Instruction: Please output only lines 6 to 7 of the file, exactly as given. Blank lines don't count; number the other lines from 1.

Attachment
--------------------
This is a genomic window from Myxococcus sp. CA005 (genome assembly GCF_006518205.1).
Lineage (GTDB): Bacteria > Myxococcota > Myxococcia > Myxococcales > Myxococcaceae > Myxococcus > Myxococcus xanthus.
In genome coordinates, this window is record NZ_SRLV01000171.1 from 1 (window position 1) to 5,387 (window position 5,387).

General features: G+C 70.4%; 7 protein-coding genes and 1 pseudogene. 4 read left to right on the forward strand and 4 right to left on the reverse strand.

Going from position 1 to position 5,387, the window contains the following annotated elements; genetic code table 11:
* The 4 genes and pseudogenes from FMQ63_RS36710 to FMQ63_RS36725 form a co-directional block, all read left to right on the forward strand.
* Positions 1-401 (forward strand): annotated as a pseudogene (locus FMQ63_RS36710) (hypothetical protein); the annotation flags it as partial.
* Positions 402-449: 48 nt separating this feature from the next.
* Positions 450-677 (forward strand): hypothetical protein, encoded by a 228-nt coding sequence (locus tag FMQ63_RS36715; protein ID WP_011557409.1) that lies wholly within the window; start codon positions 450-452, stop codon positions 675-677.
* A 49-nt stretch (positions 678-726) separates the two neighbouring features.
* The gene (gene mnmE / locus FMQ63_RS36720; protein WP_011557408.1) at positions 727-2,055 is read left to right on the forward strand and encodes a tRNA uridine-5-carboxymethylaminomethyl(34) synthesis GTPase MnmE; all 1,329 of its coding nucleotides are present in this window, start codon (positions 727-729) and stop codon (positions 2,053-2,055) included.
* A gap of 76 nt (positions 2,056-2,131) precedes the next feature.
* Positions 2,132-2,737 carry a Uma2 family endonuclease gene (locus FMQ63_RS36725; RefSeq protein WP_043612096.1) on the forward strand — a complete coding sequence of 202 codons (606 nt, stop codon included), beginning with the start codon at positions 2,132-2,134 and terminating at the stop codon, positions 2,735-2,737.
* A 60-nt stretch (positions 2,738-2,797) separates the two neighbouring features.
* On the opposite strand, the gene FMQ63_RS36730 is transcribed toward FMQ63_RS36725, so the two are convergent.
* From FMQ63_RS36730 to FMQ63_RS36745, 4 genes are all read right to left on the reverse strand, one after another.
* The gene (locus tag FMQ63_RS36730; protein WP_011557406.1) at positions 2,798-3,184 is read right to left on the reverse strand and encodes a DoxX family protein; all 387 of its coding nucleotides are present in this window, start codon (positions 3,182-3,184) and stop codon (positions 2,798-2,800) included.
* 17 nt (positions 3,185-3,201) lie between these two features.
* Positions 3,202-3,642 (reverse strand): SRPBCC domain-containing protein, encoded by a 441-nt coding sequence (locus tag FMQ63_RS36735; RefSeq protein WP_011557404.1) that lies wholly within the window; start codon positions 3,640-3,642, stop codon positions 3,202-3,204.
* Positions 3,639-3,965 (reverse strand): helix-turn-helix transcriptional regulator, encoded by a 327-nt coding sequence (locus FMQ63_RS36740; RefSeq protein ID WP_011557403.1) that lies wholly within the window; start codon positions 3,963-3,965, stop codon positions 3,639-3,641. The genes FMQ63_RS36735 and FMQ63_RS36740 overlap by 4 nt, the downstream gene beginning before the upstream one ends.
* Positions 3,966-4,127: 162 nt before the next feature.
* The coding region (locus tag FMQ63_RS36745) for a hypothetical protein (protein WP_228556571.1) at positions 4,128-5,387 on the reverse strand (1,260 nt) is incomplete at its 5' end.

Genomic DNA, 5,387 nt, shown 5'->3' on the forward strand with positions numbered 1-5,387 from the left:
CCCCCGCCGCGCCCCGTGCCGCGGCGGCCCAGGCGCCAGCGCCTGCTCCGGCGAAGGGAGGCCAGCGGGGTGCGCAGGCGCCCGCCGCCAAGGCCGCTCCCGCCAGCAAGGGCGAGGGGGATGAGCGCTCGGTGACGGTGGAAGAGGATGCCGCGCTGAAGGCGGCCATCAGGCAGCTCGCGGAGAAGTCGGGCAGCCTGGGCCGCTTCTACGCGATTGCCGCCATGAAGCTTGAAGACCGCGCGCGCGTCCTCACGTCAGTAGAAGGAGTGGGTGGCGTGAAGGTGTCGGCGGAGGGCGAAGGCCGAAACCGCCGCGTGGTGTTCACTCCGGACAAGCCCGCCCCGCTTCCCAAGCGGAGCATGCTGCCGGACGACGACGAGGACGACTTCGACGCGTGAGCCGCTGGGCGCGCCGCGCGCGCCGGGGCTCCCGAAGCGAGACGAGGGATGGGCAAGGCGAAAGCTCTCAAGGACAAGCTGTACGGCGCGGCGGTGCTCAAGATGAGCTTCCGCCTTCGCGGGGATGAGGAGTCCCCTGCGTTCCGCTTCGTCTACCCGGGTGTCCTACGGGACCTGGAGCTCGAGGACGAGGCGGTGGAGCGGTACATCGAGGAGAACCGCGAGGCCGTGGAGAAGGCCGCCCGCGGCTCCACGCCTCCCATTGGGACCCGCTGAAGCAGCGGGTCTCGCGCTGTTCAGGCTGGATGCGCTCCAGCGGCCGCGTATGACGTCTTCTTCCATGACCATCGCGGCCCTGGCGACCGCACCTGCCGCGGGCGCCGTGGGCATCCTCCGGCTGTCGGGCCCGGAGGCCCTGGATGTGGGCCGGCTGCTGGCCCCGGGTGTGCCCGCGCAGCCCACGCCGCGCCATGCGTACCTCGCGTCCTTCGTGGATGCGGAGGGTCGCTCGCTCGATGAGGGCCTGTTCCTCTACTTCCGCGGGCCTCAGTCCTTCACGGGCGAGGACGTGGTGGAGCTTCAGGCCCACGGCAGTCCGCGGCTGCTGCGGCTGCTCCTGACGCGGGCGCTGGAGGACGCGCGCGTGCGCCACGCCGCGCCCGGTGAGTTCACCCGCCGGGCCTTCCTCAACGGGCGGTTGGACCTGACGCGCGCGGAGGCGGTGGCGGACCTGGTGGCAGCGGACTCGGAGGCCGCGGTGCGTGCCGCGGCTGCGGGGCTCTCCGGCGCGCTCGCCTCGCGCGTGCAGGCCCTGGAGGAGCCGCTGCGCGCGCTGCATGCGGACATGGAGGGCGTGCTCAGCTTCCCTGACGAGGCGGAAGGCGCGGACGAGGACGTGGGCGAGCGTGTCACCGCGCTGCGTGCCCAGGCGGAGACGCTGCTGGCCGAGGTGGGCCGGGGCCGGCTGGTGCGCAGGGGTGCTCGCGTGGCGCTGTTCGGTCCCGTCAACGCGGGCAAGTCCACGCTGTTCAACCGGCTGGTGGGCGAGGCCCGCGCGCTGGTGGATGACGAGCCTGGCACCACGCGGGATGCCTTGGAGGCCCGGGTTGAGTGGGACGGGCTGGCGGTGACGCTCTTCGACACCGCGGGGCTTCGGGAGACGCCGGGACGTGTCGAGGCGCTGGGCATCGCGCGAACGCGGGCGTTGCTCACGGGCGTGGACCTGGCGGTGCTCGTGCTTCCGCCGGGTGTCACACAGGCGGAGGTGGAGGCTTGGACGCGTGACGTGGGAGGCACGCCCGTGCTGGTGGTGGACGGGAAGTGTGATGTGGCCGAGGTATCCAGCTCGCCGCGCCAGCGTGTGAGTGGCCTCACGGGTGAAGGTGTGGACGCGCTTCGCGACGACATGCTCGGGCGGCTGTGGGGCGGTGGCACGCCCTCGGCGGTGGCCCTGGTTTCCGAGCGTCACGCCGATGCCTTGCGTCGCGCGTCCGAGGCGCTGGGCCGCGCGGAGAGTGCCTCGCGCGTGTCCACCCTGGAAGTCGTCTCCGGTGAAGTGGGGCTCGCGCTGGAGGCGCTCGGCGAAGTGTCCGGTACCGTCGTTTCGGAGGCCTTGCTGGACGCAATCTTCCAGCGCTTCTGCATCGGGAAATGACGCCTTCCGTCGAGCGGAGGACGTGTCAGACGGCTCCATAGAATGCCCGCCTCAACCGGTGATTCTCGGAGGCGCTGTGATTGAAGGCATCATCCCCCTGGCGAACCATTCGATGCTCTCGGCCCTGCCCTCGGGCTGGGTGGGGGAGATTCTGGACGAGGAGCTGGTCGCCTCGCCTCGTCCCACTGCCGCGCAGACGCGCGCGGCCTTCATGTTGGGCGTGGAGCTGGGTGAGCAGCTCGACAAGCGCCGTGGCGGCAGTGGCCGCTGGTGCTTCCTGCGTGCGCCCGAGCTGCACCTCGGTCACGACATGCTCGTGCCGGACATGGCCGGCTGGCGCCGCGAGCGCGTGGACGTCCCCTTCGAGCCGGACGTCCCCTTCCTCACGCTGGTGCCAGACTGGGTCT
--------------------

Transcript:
* The 4 genes and pseudogenes from FMQ63_RS36710 to FMQ63_RS36725 form a co-directional block, all read left to right on the forward strand.
* Positions 1-401 (forward strand): annotated as a pseudogene (locus FMQ63_RS36710) (hypothetical protein); the annotation flags it as partial.